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lubicon Jan 21, 2019 7:09 PM

Quote:

Originally Posted by SpongeG (Post 8443156)
WestJet plane slides off taxiway at Edmonton airport

WestJet Flight 173 to Victoria was cancelled Friday night after the incident
CBC News · Posted: Jan 18, 2019

A Westjet flight headed to Victoria, B.C. was cancelled Friday night after the plane slid off the tarmac of the taxiway at the Edmonton International Airport.

WestJet Flight 173 was set to depart just before 6 p.m. According to WestJet the plane "departed the taxiway in icy conditions."

In tweet, WestJet said the plane "slid off the tarmac."

...

https://www.cbc.ca/news/canada/edmon...cFDX-81F_iQanY

What's more worrisome to me is the apparent loads on all three flights. Only 77 on this one (on a 737) and they were able to get 55 of those to Calgary and onto a later flight to Victoria which also suggests light loads on both of those flights too. Maybe that's typical on Friday night?

SpongeG Jan 21, 2019 8:41 PM

I fly westjet once in a while from YXJ to YVR, I usually use the AC flights and those are always full, I have yet to go on a WJ flight that is full. I flew up a week or so ago YVR - YXJ and they had to move people to the back of the plane to balance it out the flight was not very full at all, maybe 30 people if that.

zahav Jan 21, 2019 10:54 PM

Quote:

Originally Posted by Cage (Post 8444033)
The pax would have spent 13 hours in the air regardless. Food and Drink were available, the only difference I see is that the airplane wasn't rocketting along at FL 41 doing mach 0.84.

It is totally different, when you are in the air moving you are going to your destination. Sitting on the plane and looking outside while parked and not allowed to get off is totally different, especially in the cold and knowing an issue put you in that position. When you are travelling at 41,000 ft you don't have an urge to open the doors and go for a walk, but when you are at hour 13 of just sitting there you would, the two things aren't comparable in experience even if the duration is the same.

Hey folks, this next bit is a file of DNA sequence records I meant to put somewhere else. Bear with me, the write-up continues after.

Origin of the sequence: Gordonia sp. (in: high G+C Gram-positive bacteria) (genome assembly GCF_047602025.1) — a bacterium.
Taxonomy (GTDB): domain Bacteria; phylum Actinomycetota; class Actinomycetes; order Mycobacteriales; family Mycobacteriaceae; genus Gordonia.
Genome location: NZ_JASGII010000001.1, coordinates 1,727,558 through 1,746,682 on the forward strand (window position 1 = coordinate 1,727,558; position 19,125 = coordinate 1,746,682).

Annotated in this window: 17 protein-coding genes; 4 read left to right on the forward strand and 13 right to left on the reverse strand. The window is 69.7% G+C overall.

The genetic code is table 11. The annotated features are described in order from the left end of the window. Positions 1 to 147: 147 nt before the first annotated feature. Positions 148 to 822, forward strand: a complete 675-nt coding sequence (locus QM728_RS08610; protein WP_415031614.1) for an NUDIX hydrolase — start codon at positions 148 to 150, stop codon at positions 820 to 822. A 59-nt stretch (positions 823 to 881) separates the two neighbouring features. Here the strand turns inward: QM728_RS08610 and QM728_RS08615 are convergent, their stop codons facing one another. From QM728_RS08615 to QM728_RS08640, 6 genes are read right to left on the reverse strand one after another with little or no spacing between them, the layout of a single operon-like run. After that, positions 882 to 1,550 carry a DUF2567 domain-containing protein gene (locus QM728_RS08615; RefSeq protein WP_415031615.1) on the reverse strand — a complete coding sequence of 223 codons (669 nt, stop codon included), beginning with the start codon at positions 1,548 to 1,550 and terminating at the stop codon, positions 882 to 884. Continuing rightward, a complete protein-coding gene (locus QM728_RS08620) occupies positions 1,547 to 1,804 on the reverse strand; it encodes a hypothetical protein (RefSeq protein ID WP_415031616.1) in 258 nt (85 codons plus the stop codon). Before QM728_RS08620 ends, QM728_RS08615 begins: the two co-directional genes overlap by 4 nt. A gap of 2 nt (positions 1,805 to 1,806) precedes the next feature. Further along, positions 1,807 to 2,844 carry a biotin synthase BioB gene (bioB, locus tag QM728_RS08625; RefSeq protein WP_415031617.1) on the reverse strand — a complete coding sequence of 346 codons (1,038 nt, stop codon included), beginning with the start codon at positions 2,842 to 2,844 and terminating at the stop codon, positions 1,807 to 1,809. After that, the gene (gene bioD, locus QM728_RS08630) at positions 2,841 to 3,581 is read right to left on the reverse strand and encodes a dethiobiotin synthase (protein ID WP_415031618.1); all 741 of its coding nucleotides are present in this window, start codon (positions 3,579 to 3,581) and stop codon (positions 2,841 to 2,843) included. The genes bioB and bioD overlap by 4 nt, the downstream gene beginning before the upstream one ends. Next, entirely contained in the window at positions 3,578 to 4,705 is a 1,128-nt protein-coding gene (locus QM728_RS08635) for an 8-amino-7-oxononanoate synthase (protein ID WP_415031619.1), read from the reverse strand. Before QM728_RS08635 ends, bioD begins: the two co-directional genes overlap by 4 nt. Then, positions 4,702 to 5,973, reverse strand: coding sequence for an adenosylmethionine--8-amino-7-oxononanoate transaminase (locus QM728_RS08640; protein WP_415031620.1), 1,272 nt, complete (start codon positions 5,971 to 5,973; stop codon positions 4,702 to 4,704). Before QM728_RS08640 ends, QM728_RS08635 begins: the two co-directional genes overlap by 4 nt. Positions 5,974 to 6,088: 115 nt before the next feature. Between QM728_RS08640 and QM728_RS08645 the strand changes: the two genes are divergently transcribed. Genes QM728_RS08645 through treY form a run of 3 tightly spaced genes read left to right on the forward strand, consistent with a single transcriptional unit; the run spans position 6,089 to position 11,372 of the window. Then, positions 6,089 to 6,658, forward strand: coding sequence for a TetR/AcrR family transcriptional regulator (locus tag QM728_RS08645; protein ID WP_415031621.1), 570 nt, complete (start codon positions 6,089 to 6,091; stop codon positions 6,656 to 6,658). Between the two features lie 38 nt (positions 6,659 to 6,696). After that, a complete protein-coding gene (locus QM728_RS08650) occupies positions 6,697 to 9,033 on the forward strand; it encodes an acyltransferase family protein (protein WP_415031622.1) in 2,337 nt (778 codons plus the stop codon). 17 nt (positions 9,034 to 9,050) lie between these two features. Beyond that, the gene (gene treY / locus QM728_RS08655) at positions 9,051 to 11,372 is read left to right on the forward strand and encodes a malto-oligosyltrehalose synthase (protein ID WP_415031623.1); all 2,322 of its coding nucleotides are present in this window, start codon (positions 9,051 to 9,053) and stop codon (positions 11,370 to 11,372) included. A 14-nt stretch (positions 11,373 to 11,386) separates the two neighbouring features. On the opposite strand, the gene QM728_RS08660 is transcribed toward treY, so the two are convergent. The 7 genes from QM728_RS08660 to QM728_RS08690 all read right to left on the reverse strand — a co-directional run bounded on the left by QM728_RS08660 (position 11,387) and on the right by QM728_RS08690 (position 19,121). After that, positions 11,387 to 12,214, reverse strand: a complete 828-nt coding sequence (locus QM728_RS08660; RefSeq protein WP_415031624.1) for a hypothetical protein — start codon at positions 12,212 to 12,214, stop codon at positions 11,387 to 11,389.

Ask anyone if it makes any difference if they were stuck in gridlock and literally couldn't move an inch for 2 hours, or if they would drive a nice road to their destination in 2 hours. No one in their right mind would say "Oh they are both the same to me"

Cage Jan 22, 2019 1:27 AM

Quote:

Originally Posted by zahav (Post 8444536)
It is totally different, when you are in the air moving you are going to your destination. Sitting on the plane and looking outside while parked and not allowed to get off is totally different, especially in the cold and knowing an issue put you in that position. When you are travelling at 41,000 ft you don't have an urge to open the doors and go for a walk, but when you are at hour 13 of just sitting there you would, the two things aren't comparable in experience even if the duration is the same.

Ask anyone if it makes any difference if they were stuck in gridlock and literally couldn't move an inch for 2 hours, or if they would drive a nice road to their destination in 2 hours. No one in their right mind would say "Oh they are both the same to me"

While I haven't been stuck for 13 hours, I have been stuck for multiple hours on both widebody and narrowbody flights. At point of departure or enroute diversion there really is no difference.

On a trip HKG-YVR I was delayed prior to even taking off. I convinced the J cabin incharge to open the real Champagne and the aft J compartment had a little wine and cheese event as the pilots advised the delay would exceed 2hrs. Others pulled down their blinds and started the IFE. Economy pax were also able to go to the galley for a drink of water, move about the cabin, and watch the IFE.

Narrowbody delays and delays at the arrival airport are a completely different issue. The food has been eaten and there is no water to drink. Also, the rolling nature of the delays often means that hope is just around the corner, only to be dashed at the next update from the cockpit.

SpongeG Jan 22, 2019 4:18 AM

Quote:

Originally Posted by zahav (Post 8444536)